Building Email Newsletters with SNAP Retail
I know that email newsletters are a great way to build trust and relationships and if they include promotional content, they’ll also grow revenue. So an excellent marketing tool! The key is to make sure your subscribers actually read them. Here are 5 tips for making sure your email newsletters get opened, read, and acted upon.
Create Relevant Subject Lines
Most people go through their inbox at least once a day to remove irrelevant email. There's just too much email and too little time so it's critical for your emails have a subject line that makes people want to read more. People are looking for an excuse to delete your newsletter - don't give them one! Don't use a subject line like "Our February Newsletter." Instead, use something that grabs attention like an interesting topic.
The following 13 subject lines ought to inspire:
Our Valentine to You: Take $5 Off an Upcoming Event!
Clogged Pipes Aren’t Romantic. Take $50 off Rotor Rooter Services
Join Us for 7 Days of Love in February
Your Soundtrack for Valentine’s Day
50 Sexy Books to Get You in the Mood (for Valentine’s Day)
♥ Happy Valentine’s Day ♥ Just for you…
Got a Coffee Crush? Your 20% Offer is Waiting
A Unique Valentine’s Day Gift She Won’t Expect
Your Anti-Valentine’s Day Agenda
A perfect meal for your sweetheart
Score points with your Valentine!
6 Ways to Make This Valentine’s Day One to Remember
If you'd like to encourage people to forward your emails, try this: I always recommend adds "Pls. Forward" to the end of their newsletter subject lines. Don’t make your subject lines too long, and don’t use acronyms in an effort to make them shorter, this is a sure-fire way to get your email deleted!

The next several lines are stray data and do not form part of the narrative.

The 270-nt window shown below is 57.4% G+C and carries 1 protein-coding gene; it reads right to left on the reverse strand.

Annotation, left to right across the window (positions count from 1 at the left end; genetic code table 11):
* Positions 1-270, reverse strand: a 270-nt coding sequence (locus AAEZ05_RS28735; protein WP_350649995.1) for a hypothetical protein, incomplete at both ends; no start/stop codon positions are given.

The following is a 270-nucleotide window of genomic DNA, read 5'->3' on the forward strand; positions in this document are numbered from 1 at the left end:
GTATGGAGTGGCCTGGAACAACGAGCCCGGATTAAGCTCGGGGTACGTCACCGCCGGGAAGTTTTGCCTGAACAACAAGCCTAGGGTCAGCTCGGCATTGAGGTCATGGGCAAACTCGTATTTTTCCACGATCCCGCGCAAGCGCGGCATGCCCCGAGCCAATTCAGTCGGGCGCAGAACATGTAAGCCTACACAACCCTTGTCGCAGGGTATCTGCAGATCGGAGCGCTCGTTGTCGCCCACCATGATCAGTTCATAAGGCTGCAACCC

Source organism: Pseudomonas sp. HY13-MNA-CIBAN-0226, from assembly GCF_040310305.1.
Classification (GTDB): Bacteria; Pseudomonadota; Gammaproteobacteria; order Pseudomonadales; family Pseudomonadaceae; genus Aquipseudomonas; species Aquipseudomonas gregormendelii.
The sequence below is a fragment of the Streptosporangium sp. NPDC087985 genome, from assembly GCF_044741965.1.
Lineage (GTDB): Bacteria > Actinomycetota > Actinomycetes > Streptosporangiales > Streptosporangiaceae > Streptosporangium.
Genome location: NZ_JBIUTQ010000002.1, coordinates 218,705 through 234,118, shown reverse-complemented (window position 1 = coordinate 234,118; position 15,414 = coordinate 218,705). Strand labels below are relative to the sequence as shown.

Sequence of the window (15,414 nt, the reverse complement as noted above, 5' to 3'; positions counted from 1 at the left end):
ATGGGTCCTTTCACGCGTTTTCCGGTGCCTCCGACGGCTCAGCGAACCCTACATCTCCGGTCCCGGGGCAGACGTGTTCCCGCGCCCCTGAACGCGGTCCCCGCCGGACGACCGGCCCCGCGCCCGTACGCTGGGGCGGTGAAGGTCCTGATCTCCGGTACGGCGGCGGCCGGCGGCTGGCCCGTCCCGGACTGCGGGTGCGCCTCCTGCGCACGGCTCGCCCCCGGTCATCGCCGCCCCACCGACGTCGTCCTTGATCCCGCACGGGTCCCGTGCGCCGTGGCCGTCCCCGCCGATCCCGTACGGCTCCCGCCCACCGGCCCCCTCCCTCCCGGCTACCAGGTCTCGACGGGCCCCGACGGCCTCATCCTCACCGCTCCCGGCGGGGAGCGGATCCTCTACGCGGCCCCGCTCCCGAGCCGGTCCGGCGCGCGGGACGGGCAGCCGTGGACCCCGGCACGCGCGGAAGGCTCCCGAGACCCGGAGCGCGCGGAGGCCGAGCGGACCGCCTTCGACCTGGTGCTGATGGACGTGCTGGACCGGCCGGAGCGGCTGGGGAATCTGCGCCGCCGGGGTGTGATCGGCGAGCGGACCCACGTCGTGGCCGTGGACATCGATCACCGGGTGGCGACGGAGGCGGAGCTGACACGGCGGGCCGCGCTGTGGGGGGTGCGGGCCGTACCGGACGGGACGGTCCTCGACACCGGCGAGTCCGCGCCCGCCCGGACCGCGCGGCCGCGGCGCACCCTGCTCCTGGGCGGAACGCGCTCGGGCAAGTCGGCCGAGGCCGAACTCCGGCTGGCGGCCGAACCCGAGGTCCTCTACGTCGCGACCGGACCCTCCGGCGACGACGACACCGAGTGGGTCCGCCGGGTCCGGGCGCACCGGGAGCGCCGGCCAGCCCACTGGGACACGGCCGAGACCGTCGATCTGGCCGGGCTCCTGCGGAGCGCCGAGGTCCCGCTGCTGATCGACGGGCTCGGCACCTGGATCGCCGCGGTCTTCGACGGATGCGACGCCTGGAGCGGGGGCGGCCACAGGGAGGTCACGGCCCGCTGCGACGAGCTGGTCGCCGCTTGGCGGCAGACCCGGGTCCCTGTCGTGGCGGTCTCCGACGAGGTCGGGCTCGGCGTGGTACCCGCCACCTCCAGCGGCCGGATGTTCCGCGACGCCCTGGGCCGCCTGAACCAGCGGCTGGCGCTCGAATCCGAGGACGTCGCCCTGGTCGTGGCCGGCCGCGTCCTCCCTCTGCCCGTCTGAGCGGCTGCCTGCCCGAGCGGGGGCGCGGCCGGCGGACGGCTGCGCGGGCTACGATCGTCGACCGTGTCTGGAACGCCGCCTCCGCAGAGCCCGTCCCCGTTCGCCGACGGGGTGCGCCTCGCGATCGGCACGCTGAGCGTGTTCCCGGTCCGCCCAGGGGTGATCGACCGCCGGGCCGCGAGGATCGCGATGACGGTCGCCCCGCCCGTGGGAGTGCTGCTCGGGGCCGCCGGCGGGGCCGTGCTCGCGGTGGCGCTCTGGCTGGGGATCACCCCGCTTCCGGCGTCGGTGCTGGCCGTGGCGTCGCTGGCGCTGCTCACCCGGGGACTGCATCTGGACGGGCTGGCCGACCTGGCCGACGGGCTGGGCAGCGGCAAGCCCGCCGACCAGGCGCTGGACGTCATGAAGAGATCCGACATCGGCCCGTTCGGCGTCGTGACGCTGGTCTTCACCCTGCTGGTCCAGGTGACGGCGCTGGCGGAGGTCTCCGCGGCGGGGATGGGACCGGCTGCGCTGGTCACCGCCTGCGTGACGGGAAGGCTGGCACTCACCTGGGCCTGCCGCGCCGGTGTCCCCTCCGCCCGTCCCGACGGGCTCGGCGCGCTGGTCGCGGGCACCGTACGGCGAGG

Length and Frequency of your newsletter
The more frequent your newsletter, the shorter it should be. People will happily open a short "Joke of the Day"; but almost no one wants to get something longer every single day! So, keep dailies to a page or less and weeklies to 5-7 pages or less. Biweeklies (every two weeks) and monthlies can be longer – but only if you have truly fascinating information to share.
Make it Easy on the Eyes
Here are two easy tricks to make your email newsletters more visually appealing and more likely to be read:
See how it will look as you create the content: When you are writing a newsletter, set your word processing program so you are writing in the same format that will appear on recipient's screen.
Always add a hyperlinked table of contents at the top. On-screen readers don't want to work hard to find pieces of valuable information in your newsletter. Tell them up-front what will be in it so they can click or scroll quickly to the section of their choice. In fact usability studies show most people won't look beyond the first screen of information if there's not something immediately interesting to them. Give them a reason to scroll down!
Tone and Attitude
Every brand has its own tone and manner, which is adapted to various contexts - formal for official documents with legal implications, more casual and direct for promotional materials. While print newsletters tend toward the formal, email newsletters do not. The best email marketers in the world, no matter what industry they are in - say the same thing: make your newsletter's tone personal and casual. People want to see a little humanity behind the corporate mask and respond better to newsletters written by one particular person at a company who they can get to know over time through little personal comments in the emails. It is sometimes hard to get used to writing in a casual tone for an official communication. It can feel risky, even scary. But chances are it will work far better than old fashioned "corporate-speak."
A Good Idea
Your best resource is your own email inbox. Take an hour in the next day or so to go on the Web and sign up for some newsletters. Start with your top competitors', but also choose a few on your favorite hobby or topics you’re interested in. Look for good ideas you can use; note what makes you open an email (or delete without reading); form an opinion on what formats are easiest on your eyes; consider the tone. You'll be surprised at all the ideas you'll end up with, often from the most unlikely sources. Let me know how you're doing. Love to hear from you! BestBarbara